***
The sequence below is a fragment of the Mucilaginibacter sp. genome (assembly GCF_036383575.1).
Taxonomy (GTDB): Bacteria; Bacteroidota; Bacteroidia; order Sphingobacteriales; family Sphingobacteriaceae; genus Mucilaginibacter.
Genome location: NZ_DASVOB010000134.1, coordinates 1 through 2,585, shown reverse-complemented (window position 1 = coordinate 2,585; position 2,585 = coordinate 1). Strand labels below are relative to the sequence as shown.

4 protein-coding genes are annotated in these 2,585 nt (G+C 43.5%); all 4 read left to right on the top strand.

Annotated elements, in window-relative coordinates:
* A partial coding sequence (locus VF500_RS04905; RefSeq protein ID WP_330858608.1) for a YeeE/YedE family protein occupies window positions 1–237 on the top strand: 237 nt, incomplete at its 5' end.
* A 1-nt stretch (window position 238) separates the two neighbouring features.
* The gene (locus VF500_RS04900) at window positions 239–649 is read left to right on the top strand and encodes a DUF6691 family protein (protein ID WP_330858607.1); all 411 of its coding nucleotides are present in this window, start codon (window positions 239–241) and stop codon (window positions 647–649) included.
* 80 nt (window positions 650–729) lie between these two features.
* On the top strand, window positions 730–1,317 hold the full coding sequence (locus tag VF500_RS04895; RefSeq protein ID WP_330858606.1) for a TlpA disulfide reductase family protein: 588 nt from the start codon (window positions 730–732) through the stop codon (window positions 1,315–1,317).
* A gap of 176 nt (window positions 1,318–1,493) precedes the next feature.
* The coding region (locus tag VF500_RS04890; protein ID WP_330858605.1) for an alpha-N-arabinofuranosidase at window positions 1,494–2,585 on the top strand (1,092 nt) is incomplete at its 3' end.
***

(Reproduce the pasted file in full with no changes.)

The sequence below is a fragment of the Mucilaginibacter sp. genome (assembly GCF_036383575.1).
Taxonomy (GTDB): Bacteria; Bacteroidota; Bacteroidia; order Sphingobacteriales; family Sphingobacteriaceae; genus Mucilaginibacter.
Genome location: NZ_DASVOB010000134.1, coordinates 1 through 2,585, shown reverse-complemented (window position 1 = coordinate 2,585; position 2,585 = coordinate 1). Strand labels below are relative to the sequence as shown.

4 protein-coding genes are annotated in these 2,585 nt (G+C 43.5%); all 4 read left to right on the top strand.

Annotated elements, in window-relative coordinates:
* A partial coding sequence (locus VF500_RS04905; RefSeq protein ID WP_330858608.1) for a YeeE/YedE family protein occupies window positions 1–237 on the top strand: 237 nt, incomplete at its 5' end.
* A 1-nt stretch (window position 238) separates the two neighbouring features.
* The gene (locus VF500_RS04900) at window positions 239–649 is read left to right on the top strand and encodes a DUF6691 family protein (protein ID WP_330858607.1); all 411 of its coding nucleotides are present in this window, start codon (window positions 239–241) and stop codon (window positions 647–649) included.
* 80 nt (window positions 650–729) lie between these two features.
* On the top strand, window positions 730–1,317 hold the full coding sequence (locus tag VF500_RS04895; RefSeq protein ID WP_330858606.1) for a TlpA disulfide reductase family protein: 588 nt from the start codon (window positions 730–732) through the stop codon (window positions 1,315–1,317).
* A gap of 176 nt (window positions 1,318–1,493) precedes the next feature.
* The coding region (locus tag VF500_RS04890; protein ID WP_330858605.1) for an alpha-N-arabinofuranosidase at window positions 1,494–2,585 on the top strand (1,092 nt) is incomplete at its 3' end.